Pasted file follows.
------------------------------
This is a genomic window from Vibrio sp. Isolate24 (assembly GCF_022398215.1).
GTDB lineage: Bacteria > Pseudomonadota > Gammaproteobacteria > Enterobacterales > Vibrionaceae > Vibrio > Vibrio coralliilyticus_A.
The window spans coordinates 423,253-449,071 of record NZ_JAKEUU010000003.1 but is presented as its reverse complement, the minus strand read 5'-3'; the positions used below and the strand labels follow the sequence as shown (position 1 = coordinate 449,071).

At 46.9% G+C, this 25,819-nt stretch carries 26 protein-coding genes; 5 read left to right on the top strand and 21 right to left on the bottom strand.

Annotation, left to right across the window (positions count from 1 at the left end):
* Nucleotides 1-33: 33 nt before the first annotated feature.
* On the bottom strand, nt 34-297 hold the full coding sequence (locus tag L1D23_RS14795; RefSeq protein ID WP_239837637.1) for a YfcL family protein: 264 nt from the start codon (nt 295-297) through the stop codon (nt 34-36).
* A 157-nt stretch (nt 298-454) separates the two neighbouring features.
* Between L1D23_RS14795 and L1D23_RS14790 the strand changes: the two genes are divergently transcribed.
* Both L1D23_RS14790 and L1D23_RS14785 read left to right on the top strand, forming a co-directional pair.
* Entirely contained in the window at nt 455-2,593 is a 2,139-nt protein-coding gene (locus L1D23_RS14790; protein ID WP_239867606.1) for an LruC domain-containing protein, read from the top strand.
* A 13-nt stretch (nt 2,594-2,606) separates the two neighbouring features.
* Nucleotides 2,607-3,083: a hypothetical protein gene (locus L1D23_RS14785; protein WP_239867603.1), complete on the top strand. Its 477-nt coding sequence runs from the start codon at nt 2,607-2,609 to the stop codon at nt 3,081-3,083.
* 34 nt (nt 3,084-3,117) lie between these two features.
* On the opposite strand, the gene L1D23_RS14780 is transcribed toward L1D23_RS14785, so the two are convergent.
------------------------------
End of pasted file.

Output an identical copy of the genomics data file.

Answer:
This is a genomic window from Vibrio sp. Isolate24 (assembly GCF_022398215.1).
GTDB lineage: Bacteria > Pseudomonadota > Gammaproteobacteria > Enterobacterales > Vibrionaceae > Vibrio > Vibrio coralliilyticus_A.
The window spans coordinates 423,253-449,071 of record NZ_JAKEUU010000003.1 but is presented as its reverse complement, the minus strand read 5'-3'; the positions used below and the strand labels follow the sequence as shown (position 1 = coordinate 449,071).

At 46.9% G+C, this 25,819-nt stretch carries 26 protein-coding genes; 5 read left to right on the top strand and 21 right to left on the bottom strand.

Annotation, left to right across the window (positions count from 1 at the left end):
* Nucleotides 1-33: 33 nt before the first annotated feature.
* On the bottom strand, nt 34-297 hold the full coding sequence (locus tag L1D23_RS14795; RefSeq protein ID WP_239837637.1) for a YfcL family protein: 264 nt from the start codon (nt 295-297) through the stop codon (nt 34-36).
* A 157-nt stretch (nt 298-454) separates the two neighbouring features.
* Between L1D23_RS14795 and L1D23_RS14790 the strand changes: the two genes are divergently transcribed.
* Both L1D23_RS14790 and L1D23_RS14785 read left to right on the top strand, forming a co-directional pair.
* Entirely contained in the window at nt 455-2,593 is a 2,139-nt protein-coding gene (locus L1D23_RS14790; protein ID WP_239867606.1) for an LruC domain-containing protein, read from the top strand.
* A 13-nt stretch (nt 2,594-2,606) separates the two neighbouring features.
* Nucleotides 2,607-3,083: a hypothetical protein gene (locus L1D23_RS14785; protein WP_239867603.1), complete on the top strand. Its 477-nt coding sequence runs from the start codon at nt 2,607-2,609 to the stop codon at nt 3,081-3,083.
* 34 nt (nt 3,084-3,117) lie between these two features.
* On the opposite strand, the gene L1D23_RS14780 is transcribed toward L1D23_RS14785, so the two are convergent.